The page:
Headwind: noun; a wind blowing from directly in front, opposing forward motion.
A new year represents different things to different people in the investment management business. For our firm, after 25 years in the third-party marketing industry, it means our phones are ringing with inquiries from money managers who are re-assessing their current sales, marketing and distribution efforts, looking for advice and opportunity.
While we view this annual ritual as a good thing, our conversations this year have a very different tenor than in years prior. For the first time, we have spent a disproportionate percentage of our time discussing the growing list of challenges and obstacles that now define the task of raising assets. To even the most casual observer of our industry, there is ongoing evidence of systemic, disruptive changes to the ways in which allocators invest, impacting how equity managers think about and position themselves to raise capital. Particularly for actively managed strategies, we now see several trends that seem to have permanently altered the landscape, rather than appear as temporary cyclical blips. In our view, the most significant change with respect to the distribution landscape has been consolidation within the institutional consulting industry.
A review of our database revealed that more than 40 consulting firms and financial intermediaries have merged or been acquired over the past several years. While this trend has benefitted the consulting industry in many ways (offering expanded geographic reach, enhanced research capabilities and broadened asset class coverage), it has changed the fundamental underlying business model of the consulting industry. And unfortunately, this consolidation has thrown up new roadblocks for investment managers (emerging firms especially) trying to grow their asset base:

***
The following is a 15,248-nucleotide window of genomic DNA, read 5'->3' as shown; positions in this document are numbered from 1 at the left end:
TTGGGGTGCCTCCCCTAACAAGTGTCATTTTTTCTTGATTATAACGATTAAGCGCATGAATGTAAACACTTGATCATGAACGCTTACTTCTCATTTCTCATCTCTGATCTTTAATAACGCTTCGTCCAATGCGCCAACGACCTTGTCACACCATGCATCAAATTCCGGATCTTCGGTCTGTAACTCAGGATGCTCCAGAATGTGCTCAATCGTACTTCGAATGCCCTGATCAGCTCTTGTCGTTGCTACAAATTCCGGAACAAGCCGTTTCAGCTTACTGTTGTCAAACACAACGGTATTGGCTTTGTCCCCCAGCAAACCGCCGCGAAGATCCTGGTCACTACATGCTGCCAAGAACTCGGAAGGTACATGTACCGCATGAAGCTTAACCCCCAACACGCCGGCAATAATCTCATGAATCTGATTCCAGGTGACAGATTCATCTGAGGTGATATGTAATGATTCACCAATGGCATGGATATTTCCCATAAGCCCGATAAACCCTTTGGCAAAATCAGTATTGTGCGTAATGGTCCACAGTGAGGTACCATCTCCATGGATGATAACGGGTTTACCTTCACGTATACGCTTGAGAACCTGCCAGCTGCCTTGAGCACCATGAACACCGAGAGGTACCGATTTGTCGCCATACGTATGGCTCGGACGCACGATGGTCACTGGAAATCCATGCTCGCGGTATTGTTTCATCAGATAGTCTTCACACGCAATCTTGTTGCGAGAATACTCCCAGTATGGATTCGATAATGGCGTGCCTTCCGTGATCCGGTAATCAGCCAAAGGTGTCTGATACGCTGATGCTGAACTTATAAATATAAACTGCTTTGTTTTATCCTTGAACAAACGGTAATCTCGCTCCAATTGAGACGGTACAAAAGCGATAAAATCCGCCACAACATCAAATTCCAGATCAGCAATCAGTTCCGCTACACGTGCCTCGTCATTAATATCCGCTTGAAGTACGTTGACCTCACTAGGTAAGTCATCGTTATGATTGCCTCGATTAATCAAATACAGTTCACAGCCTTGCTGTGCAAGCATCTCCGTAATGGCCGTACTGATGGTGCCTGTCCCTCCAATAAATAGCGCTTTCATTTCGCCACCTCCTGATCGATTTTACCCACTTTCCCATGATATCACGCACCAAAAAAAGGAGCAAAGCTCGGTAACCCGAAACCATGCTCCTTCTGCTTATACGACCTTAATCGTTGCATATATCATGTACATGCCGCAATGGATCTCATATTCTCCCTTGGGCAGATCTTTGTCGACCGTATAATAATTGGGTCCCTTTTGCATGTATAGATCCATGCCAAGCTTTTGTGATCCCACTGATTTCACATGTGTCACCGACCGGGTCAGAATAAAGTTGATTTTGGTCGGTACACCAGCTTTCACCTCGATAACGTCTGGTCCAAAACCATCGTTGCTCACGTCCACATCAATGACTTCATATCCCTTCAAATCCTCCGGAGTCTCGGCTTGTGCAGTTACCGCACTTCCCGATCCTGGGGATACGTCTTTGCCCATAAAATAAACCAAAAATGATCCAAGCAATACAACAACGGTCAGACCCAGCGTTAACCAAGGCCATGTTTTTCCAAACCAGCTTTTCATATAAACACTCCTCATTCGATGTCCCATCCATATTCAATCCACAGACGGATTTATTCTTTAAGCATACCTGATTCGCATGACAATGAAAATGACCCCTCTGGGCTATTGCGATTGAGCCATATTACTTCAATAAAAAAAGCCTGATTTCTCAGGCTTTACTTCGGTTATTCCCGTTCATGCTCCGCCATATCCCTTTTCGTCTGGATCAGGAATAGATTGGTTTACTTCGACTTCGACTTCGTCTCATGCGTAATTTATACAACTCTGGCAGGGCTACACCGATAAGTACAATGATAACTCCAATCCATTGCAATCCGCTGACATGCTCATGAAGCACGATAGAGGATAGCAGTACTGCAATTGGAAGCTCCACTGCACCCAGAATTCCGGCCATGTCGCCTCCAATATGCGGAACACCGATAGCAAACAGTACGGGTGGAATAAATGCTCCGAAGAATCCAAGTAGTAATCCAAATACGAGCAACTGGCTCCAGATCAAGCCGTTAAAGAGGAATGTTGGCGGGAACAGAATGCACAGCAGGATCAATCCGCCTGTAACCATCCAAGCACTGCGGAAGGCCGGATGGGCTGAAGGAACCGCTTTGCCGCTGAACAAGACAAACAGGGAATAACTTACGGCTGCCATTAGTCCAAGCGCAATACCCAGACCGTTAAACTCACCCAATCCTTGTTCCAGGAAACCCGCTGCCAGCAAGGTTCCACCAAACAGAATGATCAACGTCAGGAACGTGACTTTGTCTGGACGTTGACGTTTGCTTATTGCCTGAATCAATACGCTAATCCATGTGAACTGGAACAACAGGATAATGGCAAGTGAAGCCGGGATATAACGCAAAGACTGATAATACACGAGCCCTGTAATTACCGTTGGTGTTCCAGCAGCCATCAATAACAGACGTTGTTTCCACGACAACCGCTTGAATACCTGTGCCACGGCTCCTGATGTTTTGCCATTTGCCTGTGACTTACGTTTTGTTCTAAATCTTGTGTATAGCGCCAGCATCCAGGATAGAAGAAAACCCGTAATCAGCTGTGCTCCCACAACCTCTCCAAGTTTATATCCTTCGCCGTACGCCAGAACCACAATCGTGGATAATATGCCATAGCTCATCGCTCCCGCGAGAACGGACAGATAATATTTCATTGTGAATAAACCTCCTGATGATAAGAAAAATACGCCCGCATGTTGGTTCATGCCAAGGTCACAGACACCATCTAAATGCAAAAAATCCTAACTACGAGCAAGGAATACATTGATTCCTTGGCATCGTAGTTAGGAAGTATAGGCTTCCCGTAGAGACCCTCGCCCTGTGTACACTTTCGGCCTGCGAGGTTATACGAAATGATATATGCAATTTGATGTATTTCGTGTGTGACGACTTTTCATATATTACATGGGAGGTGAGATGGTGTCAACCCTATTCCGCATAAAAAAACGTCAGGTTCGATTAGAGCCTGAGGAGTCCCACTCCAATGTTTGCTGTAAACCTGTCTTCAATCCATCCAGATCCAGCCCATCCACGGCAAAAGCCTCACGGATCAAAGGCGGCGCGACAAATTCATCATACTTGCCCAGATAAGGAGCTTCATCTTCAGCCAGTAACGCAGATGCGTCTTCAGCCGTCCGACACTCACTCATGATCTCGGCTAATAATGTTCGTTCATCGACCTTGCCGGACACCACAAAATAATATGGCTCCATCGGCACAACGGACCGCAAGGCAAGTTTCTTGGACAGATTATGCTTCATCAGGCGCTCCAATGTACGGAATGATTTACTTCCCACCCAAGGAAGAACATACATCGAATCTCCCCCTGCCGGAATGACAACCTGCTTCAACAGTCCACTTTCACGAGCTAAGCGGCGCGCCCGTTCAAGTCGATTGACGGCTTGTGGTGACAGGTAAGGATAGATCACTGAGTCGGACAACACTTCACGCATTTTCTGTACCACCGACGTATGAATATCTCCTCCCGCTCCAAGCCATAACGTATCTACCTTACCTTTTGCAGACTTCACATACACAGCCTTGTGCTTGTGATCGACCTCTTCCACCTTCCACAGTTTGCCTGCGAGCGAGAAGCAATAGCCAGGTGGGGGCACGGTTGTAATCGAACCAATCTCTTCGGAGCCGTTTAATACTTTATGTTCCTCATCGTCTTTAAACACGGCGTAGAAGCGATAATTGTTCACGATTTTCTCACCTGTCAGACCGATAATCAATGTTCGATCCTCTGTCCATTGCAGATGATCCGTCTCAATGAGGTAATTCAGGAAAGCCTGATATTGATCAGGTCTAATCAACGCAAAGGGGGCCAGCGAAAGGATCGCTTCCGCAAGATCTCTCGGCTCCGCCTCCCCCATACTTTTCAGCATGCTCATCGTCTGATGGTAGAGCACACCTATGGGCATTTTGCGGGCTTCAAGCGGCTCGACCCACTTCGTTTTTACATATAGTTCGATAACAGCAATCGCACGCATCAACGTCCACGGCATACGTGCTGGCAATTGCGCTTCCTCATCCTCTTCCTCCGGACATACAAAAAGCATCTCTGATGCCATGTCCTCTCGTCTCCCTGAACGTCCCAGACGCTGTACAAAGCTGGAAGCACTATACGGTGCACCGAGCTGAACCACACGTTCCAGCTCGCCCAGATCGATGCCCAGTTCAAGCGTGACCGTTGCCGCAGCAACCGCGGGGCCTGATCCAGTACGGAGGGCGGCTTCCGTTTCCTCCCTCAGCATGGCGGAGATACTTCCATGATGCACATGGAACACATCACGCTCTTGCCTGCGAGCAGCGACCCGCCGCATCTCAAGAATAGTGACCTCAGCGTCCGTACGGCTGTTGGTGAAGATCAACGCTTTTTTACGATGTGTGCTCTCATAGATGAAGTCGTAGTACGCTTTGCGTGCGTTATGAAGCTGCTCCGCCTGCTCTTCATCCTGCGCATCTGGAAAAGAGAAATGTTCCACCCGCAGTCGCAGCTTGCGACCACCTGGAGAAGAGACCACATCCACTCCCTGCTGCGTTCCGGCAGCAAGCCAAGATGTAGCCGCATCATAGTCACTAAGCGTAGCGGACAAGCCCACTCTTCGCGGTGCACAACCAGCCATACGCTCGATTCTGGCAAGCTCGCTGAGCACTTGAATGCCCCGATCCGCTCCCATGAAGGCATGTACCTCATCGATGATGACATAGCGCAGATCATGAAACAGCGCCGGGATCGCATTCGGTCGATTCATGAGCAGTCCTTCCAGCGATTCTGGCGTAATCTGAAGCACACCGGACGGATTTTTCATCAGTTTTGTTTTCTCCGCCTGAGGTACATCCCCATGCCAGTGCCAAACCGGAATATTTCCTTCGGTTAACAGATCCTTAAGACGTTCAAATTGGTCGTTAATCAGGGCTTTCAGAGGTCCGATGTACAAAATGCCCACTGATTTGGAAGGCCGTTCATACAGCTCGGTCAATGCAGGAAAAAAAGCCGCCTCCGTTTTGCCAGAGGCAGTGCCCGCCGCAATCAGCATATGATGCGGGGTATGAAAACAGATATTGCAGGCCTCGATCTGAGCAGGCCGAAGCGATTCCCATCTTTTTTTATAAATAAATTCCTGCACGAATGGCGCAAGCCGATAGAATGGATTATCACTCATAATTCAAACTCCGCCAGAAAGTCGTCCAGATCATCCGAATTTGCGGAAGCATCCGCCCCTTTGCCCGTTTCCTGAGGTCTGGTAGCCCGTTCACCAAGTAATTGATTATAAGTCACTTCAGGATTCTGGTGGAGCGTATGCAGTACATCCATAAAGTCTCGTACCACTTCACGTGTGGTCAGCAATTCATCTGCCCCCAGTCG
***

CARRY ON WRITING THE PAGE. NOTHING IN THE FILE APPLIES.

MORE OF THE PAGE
Roadblock #1: Mergers Delay Manager Search Activity
Consultant industry consolidation has made it tougher than ever to make progress with these larger firms. After consultants’ merge, the combined due diligence research teams focus on 1. reviewing existing lineups, 2. narrowing down the number of firms and strategies covered, and 3. finding ways to best leverage their future time and effort. Consequently, less time is allotted by these teams to evaluate newly formed or single strategy managers. Under these circumstances, holds are put on everything for several quarters until the proverbial dust settles.
However, it is important to recognize that some consultant firms do acknowledge the value boutique managers can offer. For example, we have recently seen wide-spread new initiatives to proactively seek out undiscovered emerging and diverse firms beyond dedicated emerging manager programs. Perhaps this initiative will offer more opportunities in the future. However, our direct experience, and that of our peers, is that many of these announcements have not yet begun to move the needle in terms of measurable asset growth for smaller firms.
Roadblock #2: Growing Bias Toward Multi-Strategy Firms
In the aftermath of any merger, the first item of business is to eliminate redundancies and streamline operations. And because we are aware of the cost and labor-intensive nature of the manager due diligence process, it’s not surprising that these larger consulting firms now prefer to allocate their time and resources towards those firms managing multiple strategies. After all, the logic behind a focus on asset managers with several strategies that could apply to a broad cross-section of a consultant’s client portfolio is easy to understand.